GFWC Focus on Community Safety Program Bulletin
Earthquake, Fire, Flood, Tornado! Is your community safe and/or ready?
Natural disaster preparedness is a must. The magnitude of the potential losses from these threats is increasing due to population growth and property development.
September is National Preparedness Month. The Federal Emergency Management Association suggests the following:
- Prepare a Kit – When preparing for a possible emergency situation, it’s best to think fast about the basics of survival: fresh water, food, clean air, and warmth.
- Make a Plan – Make sure you have a family emergency plan. It is important to plan in advance: how you will contact one another; how you will get back together; and what you will do in different situations. It may be easier to make a long distance phone call than to call across town. If you don’t have friends or family outside your state, here is a benefit of belonging to GFWC. Contact a neighboring state and set up a contact with another GFWC member.
- Get Involved – Help prepare your community. Learn about Citizen Corps.
- Be Informed – Know about the different types of emergencies that could happen where you live and the appropriate ways to respond to them. In addition, learn about the emergency plans that have been established in your area.
A new resource is the National Disaster Search Dog Foundation. Their mission is to produce the most highly trained canine disaster search teams in the nation to find people buried alive in the wreckage of national disasters and terrorist attacks. These dogs have been used aiding victims of 9/11, Katrina, the Oklahoma bombing, and many other disasters throughout the United States. Contact your local fire department and see if your area has a disaster dog and how your club could sponsor a handler and dog in your area.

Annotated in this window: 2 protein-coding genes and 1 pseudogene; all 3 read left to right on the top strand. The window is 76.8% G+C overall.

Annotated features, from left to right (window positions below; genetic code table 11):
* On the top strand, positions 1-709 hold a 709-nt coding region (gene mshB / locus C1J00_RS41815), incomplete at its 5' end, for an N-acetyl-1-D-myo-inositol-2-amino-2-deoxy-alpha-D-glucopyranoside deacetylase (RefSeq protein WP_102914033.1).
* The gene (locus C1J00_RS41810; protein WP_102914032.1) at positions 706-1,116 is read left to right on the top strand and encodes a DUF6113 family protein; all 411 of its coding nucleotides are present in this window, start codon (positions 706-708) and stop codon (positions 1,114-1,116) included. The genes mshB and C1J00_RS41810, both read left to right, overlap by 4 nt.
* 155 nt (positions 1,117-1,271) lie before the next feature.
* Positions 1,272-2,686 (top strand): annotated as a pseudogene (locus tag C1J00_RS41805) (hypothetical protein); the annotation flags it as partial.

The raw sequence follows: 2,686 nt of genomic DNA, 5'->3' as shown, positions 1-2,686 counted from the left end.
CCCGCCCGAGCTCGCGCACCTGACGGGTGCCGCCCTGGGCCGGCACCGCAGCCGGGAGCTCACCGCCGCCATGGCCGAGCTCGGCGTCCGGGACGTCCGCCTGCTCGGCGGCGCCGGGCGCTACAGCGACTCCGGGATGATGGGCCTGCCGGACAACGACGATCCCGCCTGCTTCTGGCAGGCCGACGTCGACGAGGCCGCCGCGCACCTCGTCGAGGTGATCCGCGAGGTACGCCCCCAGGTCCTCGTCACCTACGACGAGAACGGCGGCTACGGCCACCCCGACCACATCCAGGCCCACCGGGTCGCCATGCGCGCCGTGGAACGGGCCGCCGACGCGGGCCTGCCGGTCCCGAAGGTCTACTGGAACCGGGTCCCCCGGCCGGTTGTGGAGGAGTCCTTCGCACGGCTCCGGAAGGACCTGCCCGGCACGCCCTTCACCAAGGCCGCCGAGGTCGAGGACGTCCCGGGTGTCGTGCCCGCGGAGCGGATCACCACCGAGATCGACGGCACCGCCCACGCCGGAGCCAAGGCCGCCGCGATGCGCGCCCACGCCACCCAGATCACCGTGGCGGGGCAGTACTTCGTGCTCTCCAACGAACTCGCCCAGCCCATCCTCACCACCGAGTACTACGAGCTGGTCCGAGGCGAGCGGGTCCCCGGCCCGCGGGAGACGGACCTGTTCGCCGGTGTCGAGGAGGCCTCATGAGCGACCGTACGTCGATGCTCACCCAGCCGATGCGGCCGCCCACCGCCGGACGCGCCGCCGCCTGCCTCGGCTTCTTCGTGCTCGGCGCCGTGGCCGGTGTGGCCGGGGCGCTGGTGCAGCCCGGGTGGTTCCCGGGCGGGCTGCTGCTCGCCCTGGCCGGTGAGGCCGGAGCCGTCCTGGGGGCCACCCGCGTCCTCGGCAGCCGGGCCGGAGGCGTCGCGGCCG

Update: Double and Triple Trailers (LCV’S – Longer Combination Vehicles)—In 1991 Congress limited the operation of double trailer trucks to the 21 states where they were already operating. They are also proposing to increase the maximum federal weight limit for single trailer trucks from 80,000 pounds to 97,000 pounds in every state. For more information contact Kristin M. Siegel, Field Director at the Coalition Against Bigger Trucks, KSiegel@CABT.org or call 703/533-3131.
With the Holidays approaching:
» be sure to check on product recalls
» find out the cause of holiday-time fires
Remember to report all your clubs activities to this Chairman and the GFWC Program Department.
—Mary Sprague (Calif.), GFWC Focus on Community Safety Program Chairman 2008-2010